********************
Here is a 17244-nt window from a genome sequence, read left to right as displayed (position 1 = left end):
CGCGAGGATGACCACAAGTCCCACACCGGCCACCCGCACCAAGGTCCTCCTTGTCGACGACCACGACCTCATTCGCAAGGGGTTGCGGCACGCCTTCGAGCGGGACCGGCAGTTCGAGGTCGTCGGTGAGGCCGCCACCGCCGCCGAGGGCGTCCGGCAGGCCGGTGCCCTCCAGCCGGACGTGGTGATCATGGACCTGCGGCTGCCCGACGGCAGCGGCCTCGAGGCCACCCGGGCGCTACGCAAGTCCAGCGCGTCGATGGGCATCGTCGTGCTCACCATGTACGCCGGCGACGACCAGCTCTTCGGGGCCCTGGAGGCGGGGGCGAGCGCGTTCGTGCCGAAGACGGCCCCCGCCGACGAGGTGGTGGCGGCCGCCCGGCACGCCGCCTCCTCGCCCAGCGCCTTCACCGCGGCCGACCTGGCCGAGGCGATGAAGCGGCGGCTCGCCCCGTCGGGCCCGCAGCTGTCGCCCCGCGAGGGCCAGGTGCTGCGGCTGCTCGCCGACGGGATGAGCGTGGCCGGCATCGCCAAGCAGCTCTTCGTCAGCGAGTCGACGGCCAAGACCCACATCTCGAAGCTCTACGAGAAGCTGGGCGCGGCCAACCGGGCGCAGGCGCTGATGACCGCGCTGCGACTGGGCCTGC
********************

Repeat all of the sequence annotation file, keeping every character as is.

Here is a 17244-nt window from a genome sequence, read left to right as displayed (position 1 = left end):
CGCGAGGATGACCACAAGTCCCACACCGGCCACCCGCACCAAGGTCCTCCTTGTCGACGACCACGACCTCATTCGCAAGGGGTTGCGGCACGCCTTCGAGCGGGACCGGCAGTTCGAGGTCGTCGGTGAGGCCGCCACCGCCGCCGAGGGCGTCCGGCAGGCCGGTGCCCTCCAGCCGGACGTGGTGATCATGGACCTGCGGCTGCCCGACGGCAGCGGCCTCGAGGCCACCCGGGCGCTACGCAAGTCCAGCGCGTCGATGGGCATCGTCGTGCTCACCATGTACGCCGGCGACGACCAGCTCTTCGGGGCCCTGGAGGCGGGGGCGAGCGCGTTCGTGCCGAAGACGGCCCCCGCCGACGAGGTGGTGGCGGCCGCCCGGCACGCCGCCTCCTCGCCCAGCGCCTTCACCGCGGCCGACCTGGCCGAGGCGATGAAGCGGCGGCTCGCCCCGTCGGGCCCGCAGCTGTCGCCCCGCGAGGGCCAGGTGCTGCGGCTGCTCGCCGACGGGATGAGCGTGGCCGGCATCGCCAAGCAGCTCTTCGTCAGCGAGTCGACGGCCAAGACCCACATCTCGAAGCTCTACGAGAAGCTGGGCGCGGCCAACCGGGCGCAGGCGCTGATGACCGCGCTGCGACTGGGCCTGC